As New Jersey residents are urged to work from home and avoid unnecessary travel, public buses and trains are emptier than ever before. I do want to take this opportunity to sincerely thank the dedicated employees who are putting their lives on the line to keep the systems operational for other essential workers in this unprecedented time of crisis. NJ Transit and Port Authority’s PATH rail system officials report a 90% drop in ridership. Transit agencies expect to incur unprecedented losses in revenue as a result of the COVID-19 pandemic.
Although this crisis has stressed an already troubled system, there are reasons to be hopeful for New Jersey’s mass transit system and opportunities beyond the crisis.
New Jersey will receive $1.76 billion in federal funding to aid transit systems as part of the federal COVID-19 stimulus package, the CARES Act. The $25 billion allocated to transit agencies is almost triple what’s normally budgeted through Federal Transit Administration programs.
For a historically underfunded agency like NJ Transit, which has been trying to claw its way back from years of neglect, this much-needed infusion of funding should be viewed as a relief and an opportunity for growth.
An overwhelming majority of this funding will be crucial to helping NJ Transit stay afloat during this public health crisis. It will help fill the gaps left by the steep decline in ridership and modified schedules, while still allowing the agency to serve essential workers who depend on access to public transportation. It will also cover new cleaning and sanitization expenses for public buses, trains and stations.
It’s my hope that NJ Transit will also use a portion of this money to help plan for its future. This public health emergency won’t last forever. When commuters do return to work and school, they deserve better service from NJ Transit. The agency should use these new federal funds and lull in service to make critical improvements, both in infrastructure and in the culture of communications to its riders.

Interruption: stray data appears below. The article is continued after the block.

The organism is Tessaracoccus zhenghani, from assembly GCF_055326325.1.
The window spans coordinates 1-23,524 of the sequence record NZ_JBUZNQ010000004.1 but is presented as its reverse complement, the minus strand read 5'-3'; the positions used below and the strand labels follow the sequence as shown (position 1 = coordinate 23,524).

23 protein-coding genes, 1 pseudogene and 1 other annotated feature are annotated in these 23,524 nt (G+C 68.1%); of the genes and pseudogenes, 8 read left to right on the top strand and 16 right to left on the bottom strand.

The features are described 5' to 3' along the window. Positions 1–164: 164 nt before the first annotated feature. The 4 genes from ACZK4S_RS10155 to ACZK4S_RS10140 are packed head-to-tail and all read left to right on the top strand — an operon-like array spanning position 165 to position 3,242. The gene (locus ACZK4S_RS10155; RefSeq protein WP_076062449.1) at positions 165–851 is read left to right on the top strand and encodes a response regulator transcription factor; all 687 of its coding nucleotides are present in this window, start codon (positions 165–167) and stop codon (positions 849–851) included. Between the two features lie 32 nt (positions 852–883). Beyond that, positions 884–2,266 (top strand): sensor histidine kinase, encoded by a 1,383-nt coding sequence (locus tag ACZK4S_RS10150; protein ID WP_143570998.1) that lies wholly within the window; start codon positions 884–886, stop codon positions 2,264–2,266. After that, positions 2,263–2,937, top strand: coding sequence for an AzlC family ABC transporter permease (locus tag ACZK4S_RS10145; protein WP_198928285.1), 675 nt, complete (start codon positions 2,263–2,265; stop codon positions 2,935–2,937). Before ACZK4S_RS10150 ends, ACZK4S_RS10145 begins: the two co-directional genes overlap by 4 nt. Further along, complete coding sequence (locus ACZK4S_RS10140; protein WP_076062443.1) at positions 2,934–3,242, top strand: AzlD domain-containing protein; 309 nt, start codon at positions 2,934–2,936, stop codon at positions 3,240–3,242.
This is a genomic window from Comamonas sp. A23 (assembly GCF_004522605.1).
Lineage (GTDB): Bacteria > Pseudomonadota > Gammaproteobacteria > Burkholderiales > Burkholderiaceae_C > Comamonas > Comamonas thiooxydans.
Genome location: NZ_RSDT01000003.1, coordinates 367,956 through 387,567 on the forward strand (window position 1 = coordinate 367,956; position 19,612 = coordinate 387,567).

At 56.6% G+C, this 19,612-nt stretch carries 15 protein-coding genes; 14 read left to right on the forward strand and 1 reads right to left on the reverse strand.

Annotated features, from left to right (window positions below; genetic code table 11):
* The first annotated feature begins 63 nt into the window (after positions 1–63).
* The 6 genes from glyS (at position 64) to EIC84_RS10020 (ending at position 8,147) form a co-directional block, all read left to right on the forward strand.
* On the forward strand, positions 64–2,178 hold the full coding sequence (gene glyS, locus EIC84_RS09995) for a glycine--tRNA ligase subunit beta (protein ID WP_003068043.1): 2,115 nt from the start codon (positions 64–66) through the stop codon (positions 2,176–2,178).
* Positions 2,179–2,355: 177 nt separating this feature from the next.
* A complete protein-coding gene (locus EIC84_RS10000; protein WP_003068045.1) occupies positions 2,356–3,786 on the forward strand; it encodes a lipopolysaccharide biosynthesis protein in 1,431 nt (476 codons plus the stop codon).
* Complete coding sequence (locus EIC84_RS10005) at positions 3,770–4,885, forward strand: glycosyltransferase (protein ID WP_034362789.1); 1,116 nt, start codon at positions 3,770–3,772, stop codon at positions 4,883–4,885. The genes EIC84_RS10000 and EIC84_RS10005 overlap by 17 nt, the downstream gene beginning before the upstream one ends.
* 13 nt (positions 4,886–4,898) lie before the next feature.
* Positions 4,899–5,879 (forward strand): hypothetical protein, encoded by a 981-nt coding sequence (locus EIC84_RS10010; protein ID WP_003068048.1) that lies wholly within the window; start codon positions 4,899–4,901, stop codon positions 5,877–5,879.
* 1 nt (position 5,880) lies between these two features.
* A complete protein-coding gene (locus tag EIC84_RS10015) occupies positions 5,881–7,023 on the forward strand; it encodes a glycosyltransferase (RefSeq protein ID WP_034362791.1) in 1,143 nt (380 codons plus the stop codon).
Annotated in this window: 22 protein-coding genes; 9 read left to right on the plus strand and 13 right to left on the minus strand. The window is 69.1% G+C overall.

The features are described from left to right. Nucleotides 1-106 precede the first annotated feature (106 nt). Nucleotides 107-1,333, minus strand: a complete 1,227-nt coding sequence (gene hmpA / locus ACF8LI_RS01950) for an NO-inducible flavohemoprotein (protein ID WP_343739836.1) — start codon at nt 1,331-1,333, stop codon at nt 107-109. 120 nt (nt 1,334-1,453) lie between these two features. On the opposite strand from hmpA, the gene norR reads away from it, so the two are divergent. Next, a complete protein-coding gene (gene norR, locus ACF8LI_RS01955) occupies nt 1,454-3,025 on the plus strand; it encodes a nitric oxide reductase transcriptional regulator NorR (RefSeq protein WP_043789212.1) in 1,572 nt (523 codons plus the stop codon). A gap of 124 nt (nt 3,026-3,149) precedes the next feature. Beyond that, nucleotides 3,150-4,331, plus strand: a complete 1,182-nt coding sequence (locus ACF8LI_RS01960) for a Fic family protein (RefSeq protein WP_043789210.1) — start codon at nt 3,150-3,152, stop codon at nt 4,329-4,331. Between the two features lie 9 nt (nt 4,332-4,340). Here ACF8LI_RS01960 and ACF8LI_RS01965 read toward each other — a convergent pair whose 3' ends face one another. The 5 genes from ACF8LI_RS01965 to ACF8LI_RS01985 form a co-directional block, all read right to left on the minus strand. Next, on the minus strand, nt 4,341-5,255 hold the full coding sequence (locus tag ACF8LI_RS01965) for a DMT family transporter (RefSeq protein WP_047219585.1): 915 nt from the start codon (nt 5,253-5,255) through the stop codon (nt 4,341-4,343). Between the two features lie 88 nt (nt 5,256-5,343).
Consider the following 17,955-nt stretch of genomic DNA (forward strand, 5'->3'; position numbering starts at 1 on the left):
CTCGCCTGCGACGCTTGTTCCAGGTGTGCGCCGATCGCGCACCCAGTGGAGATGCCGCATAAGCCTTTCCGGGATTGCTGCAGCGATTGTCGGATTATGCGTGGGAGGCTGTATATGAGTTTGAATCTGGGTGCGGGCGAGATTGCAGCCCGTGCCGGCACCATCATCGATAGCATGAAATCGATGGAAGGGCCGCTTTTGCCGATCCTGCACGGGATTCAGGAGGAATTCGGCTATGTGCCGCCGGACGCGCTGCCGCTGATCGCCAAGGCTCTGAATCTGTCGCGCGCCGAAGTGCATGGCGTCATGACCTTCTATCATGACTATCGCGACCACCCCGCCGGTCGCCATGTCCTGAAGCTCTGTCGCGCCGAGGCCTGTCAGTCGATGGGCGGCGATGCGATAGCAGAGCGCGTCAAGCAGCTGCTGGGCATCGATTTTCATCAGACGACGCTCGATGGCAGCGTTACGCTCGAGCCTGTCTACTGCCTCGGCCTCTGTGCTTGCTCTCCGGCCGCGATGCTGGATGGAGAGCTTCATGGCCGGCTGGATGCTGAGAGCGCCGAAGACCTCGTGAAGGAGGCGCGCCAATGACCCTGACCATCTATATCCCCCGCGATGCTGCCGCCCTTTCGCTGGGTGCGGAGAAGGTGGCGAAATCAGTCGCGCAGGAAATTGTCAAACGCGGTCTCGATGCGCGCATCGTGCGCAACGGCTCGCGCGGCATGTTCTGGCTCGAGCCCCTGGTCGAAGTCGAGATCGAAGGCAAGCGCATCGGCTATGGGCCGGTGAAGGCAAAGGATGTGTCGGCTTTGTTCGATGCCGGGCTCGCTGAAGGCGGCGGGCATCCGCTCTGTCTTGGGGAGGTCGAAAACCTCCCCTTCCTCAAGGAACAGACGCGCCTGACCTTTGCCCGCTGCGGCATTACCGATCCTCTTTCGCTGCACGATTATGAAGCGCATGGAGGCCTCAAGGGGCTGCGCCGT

We are already seeing NJ Transit take advantage of unoccupied rail lines and train cars by ramping up testing of the federally mandated safety system known as positive train control (PTC). NJ Transit has been slow to implement PTC. Now NJT could have a chance to meet its Dec. 31, 2020 deadline to complete the project. This is also a time to expedite the long-delayed Portal Bridge replacement.
There are sure to be more opportunities for NJ Transit to be the proverbial phoenix rising from the ashes. The Legislature laid out recommendations during a series of hearings with NJ Transit last year, from developing a five-year plan to improving the bus system to addressing staffing shortages. Improving communication between NJ Transit and riders should continue to be a top priority as the agency works toward enhancing customer service and overall experiences. Now is the time to focus more on those efforts.
Let’s not squander this opportunity to build a better future for NJ Transit. When we reach the end of this crisis, thousands of commuters will want to know their first train back to work will be one that is on time.
Assemblyman Dan Benson (D-Mercer, Middlesex) represents the 14th legislative district in the New Jersey General Assembly. He chairs the Assembly Transportation and Independent Authorities Committee.